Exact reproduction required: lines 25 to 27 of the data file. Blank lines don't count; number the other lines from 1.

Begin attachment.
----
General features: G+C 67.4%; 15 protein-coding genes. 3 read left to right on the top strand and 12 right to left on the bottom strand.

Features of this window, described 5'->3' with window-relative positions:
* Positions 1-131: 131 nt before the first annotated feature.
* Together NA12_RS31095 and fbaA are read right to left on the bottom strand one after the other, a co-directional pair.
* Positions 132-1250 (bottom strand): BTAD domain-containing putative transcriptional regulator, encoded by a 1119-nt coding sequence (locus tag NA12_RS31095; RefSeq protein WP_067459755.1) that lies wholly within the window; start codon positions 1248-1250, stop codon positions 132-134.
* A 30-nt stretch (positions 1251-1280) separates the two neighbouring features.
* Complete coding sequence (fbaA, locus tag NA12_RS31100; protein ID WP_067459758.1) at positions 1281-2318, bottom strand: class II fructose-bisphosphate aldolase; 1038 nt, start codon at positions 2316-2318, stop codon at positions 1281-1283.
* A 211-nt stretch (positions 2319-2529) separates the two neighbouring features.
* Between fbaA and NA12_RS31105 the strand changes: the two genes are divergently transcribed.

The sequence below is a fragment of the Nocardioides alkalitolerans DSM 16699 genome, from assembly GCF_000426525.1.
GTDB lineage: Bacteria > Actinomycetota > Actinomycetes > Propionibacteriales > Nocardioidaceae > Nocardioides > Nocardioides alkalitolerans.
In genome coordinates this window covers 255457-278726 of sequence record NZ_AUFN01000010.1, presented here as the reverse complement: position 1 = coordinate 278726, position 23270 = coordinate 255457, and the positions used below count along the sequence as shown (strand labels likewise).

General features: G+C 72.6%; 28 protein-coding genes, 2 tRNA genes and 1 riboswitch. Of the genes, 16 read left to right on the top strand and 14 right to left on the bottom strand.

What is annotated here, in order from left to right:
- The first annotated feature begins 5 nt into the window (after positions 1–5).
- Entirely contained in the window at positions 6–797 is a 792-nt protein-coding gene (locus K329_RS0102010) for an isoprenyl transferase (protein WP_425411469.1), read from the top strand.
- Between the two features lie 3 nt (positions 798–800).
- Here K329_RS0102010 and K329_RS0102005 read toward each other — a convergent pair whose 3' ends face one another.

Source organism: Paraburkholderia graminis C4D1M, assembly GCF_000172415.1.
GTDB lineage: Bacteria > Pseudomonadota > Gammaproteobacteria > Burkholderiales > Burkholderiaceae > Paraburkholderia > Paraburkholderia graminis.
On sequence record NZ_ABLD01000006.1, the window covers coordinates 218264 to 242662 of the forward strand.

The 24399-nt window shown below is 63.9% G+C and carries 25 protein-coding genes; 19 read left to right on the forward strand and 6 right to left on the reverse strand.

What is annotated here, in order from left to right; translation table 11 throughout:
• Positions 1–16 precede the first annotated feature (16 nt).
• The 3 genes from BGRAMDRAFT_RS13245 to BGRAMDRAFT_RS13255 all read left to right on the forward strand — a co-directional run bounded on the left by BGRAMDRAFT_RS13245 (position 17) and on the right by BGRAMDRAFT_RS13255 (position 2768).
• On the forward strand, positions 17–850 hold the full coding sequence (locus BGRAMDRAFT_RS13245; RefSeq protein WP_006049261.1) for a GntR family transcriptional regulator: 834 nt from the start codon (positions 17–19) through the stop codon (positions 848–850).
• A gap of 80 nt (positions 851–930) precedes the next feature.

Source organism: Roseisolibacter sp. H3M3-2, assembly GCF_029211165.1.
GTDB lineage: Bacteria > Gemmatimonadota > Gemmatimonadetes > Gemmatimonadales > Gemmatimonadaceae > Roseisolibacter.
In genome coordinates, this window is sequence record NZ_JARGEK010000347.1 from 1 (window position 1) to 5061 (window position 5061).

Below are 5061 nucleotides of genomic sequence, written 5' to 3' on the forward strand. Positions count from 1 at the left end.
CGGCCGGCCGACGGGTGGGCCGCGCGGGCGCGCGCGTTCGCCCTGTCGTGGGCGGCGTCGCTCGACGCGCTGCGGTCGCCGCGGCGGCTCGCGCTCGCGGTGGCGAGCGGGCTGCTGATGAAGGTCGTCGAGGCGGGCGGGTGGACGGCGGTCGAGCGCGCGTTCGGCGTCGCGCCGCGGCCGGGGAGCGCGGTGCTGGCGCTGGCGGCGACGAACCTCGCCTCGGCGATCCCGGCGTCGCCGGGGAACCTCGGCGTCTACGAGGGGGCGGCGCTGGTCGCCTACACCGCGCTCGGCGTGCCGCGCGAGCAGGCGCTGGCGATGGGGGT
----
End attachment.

• The 3 genes from BGRAMDRAFT_RS13245 to BGRAMDRAFT_RS13255 all read left to right on the forward strand — a co-directional run bounded on the left by BGRAMDRAFT_RS13245 (position 17) and on the right by BGRAMDRAFT_RS13255 (position 2768).
• On the forward strand, positions 17–850 hold the full coding sequence (locus BGRAMDRAFT_RS13245; RefSeq protein WP_006049261.1) for a GntR family transcriptional regulator: 834 nt from the start codon (positions 17–19) through the stop codon (positions 848–850).
• A gap of 80 nt (positions 851–930) precedes the next feature.